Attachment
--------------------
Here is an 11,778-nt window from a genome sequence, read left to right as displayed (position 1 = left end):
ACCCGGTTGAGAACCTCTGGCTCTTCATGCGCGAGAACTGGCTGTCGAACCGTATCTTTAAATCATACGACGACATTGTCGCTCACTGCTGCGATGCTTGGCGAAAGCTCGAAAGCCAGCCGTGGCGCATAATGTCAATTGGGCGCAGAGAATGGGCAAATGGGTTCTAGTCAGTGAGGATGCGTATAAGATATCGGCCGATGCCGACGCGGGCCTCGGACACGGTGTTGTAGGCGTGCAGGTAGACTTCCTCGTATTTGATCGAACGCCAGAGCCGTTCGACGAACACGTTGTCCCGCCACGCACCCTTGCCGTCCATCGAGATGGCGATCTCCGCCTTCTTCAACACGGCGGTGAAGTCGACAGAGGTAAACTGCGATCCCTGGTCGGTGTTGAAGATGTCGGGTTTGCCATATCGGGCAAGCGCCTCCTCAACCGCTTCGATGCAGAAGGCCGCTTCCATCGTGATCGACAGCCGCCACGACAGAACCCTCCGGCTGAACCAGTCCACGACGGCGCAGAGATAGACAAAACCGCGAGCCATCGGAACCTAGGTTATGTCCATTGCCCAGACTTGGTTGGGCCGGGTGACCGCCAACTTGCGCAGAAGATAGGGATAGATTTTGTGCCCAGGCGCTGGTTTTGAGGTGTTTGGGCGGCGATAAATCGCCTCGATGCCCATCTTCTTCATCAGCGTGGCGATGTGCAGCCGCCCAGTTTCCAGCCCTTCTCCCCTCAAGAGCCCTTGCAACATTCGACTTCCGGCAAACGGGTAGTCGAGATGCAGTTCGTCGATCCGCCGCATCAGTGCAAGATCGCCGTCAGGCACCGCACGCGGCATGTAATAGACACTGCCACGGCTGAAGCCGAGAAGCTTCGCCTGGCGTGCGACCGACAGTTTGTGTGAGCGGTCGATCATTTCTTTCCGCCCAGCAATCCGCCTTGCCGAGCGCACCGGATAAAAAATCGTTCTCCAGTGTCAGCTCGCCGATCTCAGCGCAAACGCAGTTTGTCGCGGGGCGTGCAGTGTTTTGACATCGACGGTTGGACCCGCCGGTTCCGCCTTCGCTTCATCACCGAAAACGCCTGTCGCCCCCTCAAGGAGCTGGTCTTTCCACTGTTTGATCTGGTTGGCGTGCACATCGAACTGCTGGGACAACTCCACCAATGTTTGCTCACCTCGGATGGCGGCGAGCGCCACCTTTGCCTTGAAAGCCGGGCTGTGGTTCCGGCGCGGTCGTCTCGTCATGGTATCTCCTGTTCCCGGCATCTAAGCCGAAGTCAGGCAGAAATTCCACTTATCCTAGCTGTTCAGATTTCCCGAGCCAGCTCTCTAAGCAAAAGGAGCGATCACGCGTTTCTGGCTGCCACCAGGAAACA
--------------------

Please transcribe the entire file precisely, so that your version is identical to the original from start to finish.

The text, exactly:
Here is an 11,778-nt window from a genome sequence, read left to right as displayed (position 1 = left end):
ACCCGGTTGAGAACCTCTGGCTCTTCATGCGCGAGAACTGGCTGTCGAACCGTATCTTTAAATCATACGACGACATTGTCGCTCACTGCTGCGATGCTTGGCGAAAGCTCGAAAGCCAGCCGTGGCGCATAATGTCAATTGGGCGCAGAGAATGGGCAAATGGGTTCTAGTCAGTGAGGATGCGTATAAGATATCGGCCGATGCCGACGCGGGCCTCGGACACGGTGTTGTAGGCGTGCAGGTAGACTTCCTCGTATTTGATCGAACGCCAGAGCCGTTCGACGAACACGTTGTCCCGCCACGCACCCTTGCCGTCCATCGAGATGGCGATCTCCGCCTTCTTCAACACGGCGGTGAAGTCGACAGAGGTAAACTGCGATCCCTGGTCGGTGTTGAAGATGTCGGGTTTGCCATATCGGGCAAGCGCCTCCTCAACCGCTTCGATGCAGAAGGCCGCTTCCATCGTGATCGACAGCCGCCACGACAGAACCCTCCGGCTGAACCAGTCCACGACGGCGCAGAGATAGACAAAACCGCGAGCCATCGGAACCTAGGTTATGTCCATTGCCCAGACTTGGTTGGGCCGGGTGACCGCCAACTTGCGCAGAAGATAGGGATAGATTTTGTGCCCAGGCGCTGGTTTTGAGGTGTTTGGGCGGCGATAAATCGCCTCGATGCCCATCTTCTTCATCAGCGTGGCGATGTGCAGCCGCCCAGTTTCCAGCCCTTCTCCCCTCAAGAGCCCTTGCAACATTCGACTTCCGGCAAACGGGTAGTCGAGATGCAGTTCGTCGATCCGCCGCATCAGTGCAAGATCGCCGTCAGGCACCGCACGCGGCATGTAATAGACACTGCCACGGCTGAAGCCGAGAAGCTTCGCCTGGCGTGCGACCGACAGTTTGTGTGAGCGGTCGATCATTTCTTTCCGCCCAGCAATCCGCCTTGCCGAGCGCACCGGATAAAAAATCGTTCTCCAGTGTCAGCTCGCCGATCTCAGCGCAAACGCAGTTTGTCGCGGGGCGTGCAGTGTTTTGACATCGACGGTTGGACCCGCCGGTTCCGCCTTCGCTTCATCACCGAAAACGCCTGTCGCCCCCTCAAGGAGCTGGTCTTTCCACTGTTTGATCTGGTTGGCGTGCACATCGAACTGCTGGGACAACTCCACCAATGTTTGCTCACCTCGGATGGCGGCGAGCGCCACCTTTGCCTTGAAAGCCGGGCTGTGGTTCCGGCGCGGTCGTCTCGTCATGGTATCTCCTGTTCCCGGCATCTAAGCCGAAGTCAGGCAGAAATTCCACTTATCCTAGCTGTTCAGATTTCCCGAGCCAGCTCTCTAAGCAAAAGGAGCGATCACGCGTTTCTGGCTGCCACCAGGAAACA